Presbyterians Today

OCT-NOV 2017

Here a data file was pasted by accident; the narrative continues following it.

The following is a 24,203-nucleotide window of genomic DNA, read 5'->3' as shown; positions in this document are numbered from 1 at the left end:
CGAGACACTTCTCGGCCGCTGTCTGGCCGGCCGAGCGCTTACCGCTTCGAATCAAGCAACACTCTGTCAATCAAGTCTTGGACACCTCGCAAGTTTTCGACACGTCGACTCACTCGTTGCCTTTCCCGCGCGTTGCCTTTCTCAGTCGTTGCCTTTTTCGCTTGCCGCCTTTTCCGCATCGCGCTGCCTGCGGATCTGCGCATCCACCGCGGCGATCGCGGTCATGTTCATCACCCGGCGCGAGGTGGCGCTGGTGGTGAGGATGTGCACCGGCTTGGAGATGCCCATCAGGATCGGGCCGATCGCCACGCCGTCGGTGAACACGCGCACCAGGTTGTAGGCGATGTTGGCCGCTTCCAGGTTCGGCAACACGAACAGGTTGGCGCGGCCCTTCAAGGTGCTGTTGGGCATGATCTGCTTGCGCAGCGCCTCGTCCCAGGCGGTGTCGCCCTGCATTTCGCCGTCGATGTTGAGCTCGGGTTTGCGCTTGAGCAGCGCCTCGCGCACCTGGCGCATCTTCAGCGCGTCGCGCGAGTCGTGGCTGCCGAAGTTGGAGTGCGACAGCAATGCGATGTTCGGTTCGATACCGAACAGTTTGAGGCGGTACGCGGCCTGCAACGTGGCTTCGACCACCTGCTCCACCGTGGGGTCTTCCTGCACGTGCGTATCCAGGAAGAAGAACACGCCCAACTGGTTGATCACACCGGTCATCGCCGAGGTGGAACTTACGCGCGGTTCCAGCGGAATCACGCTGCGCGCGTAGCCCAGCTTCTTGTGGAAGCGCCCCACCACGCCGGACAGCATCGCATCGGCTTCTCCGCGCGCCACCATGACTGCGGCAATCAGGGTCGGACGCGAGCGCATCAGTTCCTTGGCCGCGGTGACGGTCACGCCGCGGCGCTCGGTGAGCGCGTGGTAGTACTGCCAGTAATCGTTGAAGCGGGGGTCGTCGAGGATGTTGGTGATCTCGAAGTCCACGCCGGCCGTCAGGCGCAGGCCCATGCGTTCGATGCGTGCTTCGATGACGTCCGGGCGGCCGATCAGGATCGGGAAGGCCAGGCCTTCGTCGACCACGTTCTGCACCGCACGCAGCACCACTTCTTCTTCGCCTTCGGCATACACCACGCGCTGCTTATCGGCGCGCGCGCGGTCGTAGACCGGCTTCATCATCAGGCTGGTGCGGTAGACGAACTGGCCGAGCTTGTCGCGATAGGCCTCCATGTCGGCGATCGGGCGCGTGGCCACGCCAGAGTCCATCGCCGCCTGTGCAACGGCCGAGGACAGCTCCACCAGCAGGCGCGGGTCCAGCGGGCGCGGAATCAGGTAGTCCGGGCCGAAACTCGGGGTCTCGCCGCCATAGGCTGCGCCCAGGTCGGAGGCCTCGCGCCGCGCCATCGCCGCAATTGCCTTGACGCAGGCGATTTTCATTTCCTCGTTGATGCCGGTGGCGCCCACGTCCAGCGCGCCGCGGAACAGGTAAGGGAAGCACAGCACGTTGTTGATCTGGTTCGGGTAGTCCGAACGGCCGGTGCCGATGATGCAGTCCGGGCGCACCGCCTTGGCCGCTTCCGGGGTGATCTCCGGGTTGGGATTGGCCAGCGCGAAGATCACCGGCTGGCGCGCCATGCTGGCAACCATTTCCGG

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Pr e s by te r i a n s To d ay | OCTOBER/NOVEMBER 2017 23 we do ministry in our churches and the way we can transform communi- ties. People want to see how you live out the Word." Lomax said the transformative principles of Belhar — unity, recon- ciliation and justice — can have a profound impact on an individual's life as well as on the community. The church often portrays Jesus as a man of privilege. He's pictured as a white male. Sermons on his ministry may uphold white, middle-class values and many teachers and preachers ignore the radical economic and health ministries he performed for those in need. "Our church [First African Presbyterian Church] studied Belhar together this year for Lent," Lomax said. "We engaged issues of race. We reconnected and were reminded of the issues of racism that exist in this country. We found ourselves asking the question 'Where is the voice of the white church as we see more and more people of color killed and oppressed?' " Gail Strange is director of church and mid council communications for the Presbyterian Mission Agency. W. Mark Koenig is coordinator for racial and intercultural justice in the Mission Agency's Compassion, Peace & Justice ministry. A n Oklahoma church has adopted a unique format in its effort to confront personal and societal racism. Trinity Presbyterian Church in Oklahoma City is hosting its second 10-week discussion on race and racism based on many of the principles of the Alcoholics Anonymous format. The Rev. Richard Mize, the white pastor of the mostly black congregation, modeled his meetings after the Rev. Ron Buford's Racists Anonymous meetings at Congregational Community Church (United Church of Christ) in Sunnyvale, California. Each meeting high- lights a personal account of racism or an encounter with racism, which leads to discussion on individual responses to racism. "I stumbled across what [Ron] Buford was doing, read it and said, 'That's us; we've got to do this,'" Mize said. "At the time, I didn't know he was a black man serving a mostly white congregation. I just read a story about a pastor in California doing this, and when I learned he was African-American, thought that's kind of an upside- down mirror image of my situation here." Mize describes himself as a "proud Southerner" who, although he came to Christianity as a young person in opposition to the culture of racism around him, didn't see anything wrong with the symbolism of the Confederate flag until sometime in his 40s. "It's hard to say that I was a mild racist," he said of his admission during the meetings. "They all laughed when I said that. … But it took a few encounters with black friends for me to walk away from it and to repent of it. Thank God that happened before 'Mother Emanuel' (Emanuel AME Church in Charleston, South Carolina, where Dylann Roof shot nine black parishioners dead). I Personal stories are 'secret sauce' for racial healing BY GREGG BREKKE PHOTO BY DOUG HOKE, THE OKLAHOMAN Trinity Presbyterian Church in Oklahoma City is running its second discussion group on race based on a 12-step program.

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